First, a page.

Americans today are paying an average $3.92 for a gallon of regular gas. The pain of watching the number at the pump tick ever higher doesn’t seem to be shared by President Obama or his allies on Capitol Hill. Democrats see the sky-high cost of petrol as a way to force other people to get around by public transportation and electric cars. Thankfully, they don’t have the support to get away with it.
Just before a Thursday vote in the Senate to hike taxes on oil companies, the president appeared in the Rose Garden to make his case. “Today members of Congress have a simple choice to make,” said Mr. Obama. “They can stand with the big oil companies, or they can stand with the American people.” He claimed energy manufacturers would absorb the new taxes rather than passing them on to the consumer in the form of higher gas prices.
Apparently, Mr. Obama’s speech wasn’t very inspiring. Four Senate Democrats joined all Republicans in opposing the procedural measure, leaving it nine votes short of the 60 needed. Senate Minority Leader Mitch McConnell believed the Democratic-controlled Senate was wasting precious time carrying water for Mr. Obama. “Somehow they thought that doing this would set up some kind of a political win for them,” the Kentucky Republican said on the floor. “I can’t imagine anybody giving them any high-fives for not lowering the price of gas.”
The president wants to raise taxes on oil companies by about $40 billion over 10 years. Senate Democrats were more modest, limiting the tax hike to just the biggest companies for about $26 billion over 10 years. Even if Democrats were interested in using the new revenue to reduce the deficit, this tax would barely cover five hours of government spending a year. Instead, their bill used the majority of the money to increase the subsidies to their political allies in the intermittent energy business, making this a mere redistribution of corporate wealth.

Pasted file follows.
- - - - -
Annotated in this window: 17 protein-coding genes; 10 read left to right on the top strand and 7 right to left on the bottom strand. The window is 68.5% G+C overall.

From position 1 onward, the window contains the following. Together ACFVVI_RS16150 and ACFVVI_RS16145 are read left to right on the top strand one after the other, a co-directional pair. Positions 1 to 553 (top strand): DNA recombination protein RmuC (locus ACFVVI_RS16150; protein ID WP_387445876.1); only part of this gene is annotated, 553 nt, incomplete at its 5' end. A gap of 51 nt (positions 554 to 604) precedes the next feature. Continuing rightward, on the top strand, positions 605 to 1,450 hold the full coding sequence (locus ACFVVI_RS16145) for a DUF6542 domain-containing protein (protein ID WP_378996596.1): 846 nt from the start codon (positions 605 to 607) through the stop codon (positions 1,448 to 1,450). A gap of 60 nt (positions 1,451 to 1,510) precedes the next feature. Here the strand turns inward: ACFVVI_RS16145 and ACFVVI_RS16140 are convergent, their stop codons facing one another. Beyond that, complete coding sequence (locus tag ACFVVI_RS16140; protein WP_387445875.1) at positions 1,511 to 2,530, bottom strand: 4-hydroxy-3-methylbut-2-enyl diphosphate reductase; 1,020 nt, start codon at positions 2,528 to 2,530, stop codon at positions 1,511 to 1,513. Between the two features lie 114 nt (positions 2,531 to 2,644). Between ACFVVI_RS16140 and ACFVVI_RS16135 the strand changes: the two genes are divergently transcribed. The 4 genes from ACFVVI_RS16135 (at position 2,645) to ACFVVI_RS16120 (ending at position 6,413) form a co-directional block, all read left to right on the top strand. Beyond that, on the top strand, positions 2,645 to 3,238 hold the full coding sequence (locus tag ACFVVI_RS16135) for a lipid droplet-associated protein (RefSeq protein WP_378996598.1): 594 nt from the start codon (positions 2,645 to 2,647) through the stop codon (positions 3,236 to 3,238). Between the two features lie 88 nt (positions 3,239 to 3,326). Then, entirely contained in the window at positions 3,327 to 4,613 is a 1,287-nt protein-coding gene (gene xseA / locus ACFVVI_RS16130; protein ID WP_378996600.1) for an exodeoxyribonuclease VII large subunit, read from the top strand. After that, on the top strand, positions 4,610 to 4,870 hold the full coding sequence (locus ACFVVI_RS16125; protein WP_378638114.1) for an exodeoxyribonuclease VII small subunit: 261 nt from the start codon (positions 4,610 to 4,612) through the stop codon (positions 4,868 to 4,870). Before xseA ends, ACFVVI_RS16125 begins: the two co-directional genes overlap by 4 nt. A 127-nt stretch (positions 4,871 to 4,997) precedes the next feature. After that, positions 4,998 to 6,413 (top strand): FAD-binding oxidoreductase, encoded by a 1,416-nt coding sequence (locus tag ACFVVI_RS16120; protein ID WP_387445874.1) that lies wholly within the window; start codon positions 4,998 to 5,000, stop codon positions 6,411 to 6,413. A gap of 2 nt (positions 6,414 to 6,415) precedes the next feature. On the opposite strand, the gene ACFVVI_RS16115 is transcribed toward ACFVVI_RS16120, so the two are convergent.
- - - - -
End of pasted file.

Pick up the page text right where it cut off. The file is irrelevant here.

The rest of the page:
As Mr. Obama explained, “We should be using that money to double down on investments in clean-energy technologies that have never been more promising. Investments in wind power and solar power and biofuels, investments in fuel-efficient cars and trucks and energy-efficient homes and buildings.”
These companies already enjoy tens of billions in tax breaks, loans and direct cash infusions. Without driving up the price of gas, nobody is going to want to ride Mr. Obama’s beloved “high-speed” trains or buy his government-crafted Chevy Volts. This attack on “big oil” is nothing more than election-year political pandering.
For a man fighting his last campaign, Mr. Obama is making a mistake by placing himself on the wrong side of public opinion. Struggling families care more about affordable transportation than achieving eco-credibility by using the impractical - but trendy - alternatives cooked up by Mr. Obama’s financial backers. Voters should keep in mind what Mr. Obama will do to oil prices if he wins a second term and gains more flexibility.
Emily Miller is a senior editor for the Opinion pages at The Washington Times.